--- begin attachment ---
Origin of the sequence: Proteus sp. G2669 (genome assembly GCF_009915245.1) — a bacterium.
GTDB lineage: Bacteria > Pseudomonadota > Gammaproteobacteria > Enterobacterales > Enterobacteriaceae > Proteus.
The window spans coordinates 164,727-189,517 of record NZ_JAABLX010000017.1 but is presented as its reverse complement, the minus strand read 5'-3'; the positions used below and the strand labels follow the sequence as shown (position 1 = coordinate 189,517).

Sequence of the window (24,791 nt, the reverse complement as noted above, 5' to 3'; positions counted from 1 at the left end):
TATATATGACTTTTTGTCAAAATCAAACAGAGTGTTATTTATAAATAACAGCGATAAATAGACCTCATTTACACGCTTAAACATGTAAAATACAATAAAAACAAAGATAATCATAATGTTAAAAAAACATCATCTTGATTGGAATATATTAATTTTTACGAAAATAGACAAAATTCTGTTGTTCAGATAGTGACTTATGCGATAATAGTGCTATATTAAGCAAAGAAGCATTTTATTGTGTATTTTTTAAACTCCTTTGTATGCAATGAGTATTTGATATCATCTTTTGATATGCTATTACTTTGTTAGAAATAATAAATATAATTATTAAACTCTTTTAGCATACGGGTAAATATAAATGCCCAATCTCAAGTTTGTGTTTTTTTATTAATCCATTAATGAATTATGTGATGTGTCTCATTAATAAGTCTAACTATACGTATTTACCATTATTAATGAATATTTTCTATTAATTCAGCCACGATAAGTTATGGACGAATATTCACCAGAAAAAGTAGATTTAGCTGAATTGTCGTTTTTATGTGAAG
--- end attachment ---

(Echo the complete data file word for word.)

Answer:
Origin of the sequence: Proteus sp. G2669 (genome assembly GCF_009915245.1) — a bacterium.
GTDB lineage: Bacteria > Pseudomonadota > Gammaproteobacteria > Enterobacterales > Enterobacteriaceae > Proteus.
The window spans coordinates 164,727-189,517 of record NZ_JAABLX010000017.1 but is presented as its reverse complement, the minus strand read 5'-3'; the positions used below and the strand labels follow the sequence as shown (position 1 = coordinate 189,517).

Sequence of the window (24,791 nt, the reverse complement as noted above, 5' to 3'; positions counted from 1 at the left end):
TATATATGACTTTTTGTCAAAATCAAACAGAGTGTTATTTATAAATAACAGCGATAAATAGACCTCATTTACACGCTTAAACATGTAAAATACAATAAAAACAAAGATAATCATAATGTTAAAAAAACATCATCTTGATTGGAATATATTAATTTTTACGAAAATAGACAAAATTCTGTTGTTCAGATAGTGACTTATGCGATAATAGTGCTATATTAAGCAAAGAAGCATTTTATTGTGTATTTTTTAAACTCCTTTGTATGCAATGAGTATTTGATATCATCTTTTGATATGCTATTACTTTGTTAGAAATAATAAATATAATTATTAAACTCTTTTAGCATACGGGTAAATATAAATGCCCAATCTCAAGTTTGTGTTTTTTTATTAATCCATTAATGAATTATGTGATGTGTCTCATTAATAAGTCTAACTATACGTATTTACCATTATTAATGAATATTTTCTATTAATTCAGCCACGATAAGTTATGGACGAATATTCACCAGAAAAAGTAGATTTAGCTGAATTGTCGTTTTTATGTGAAG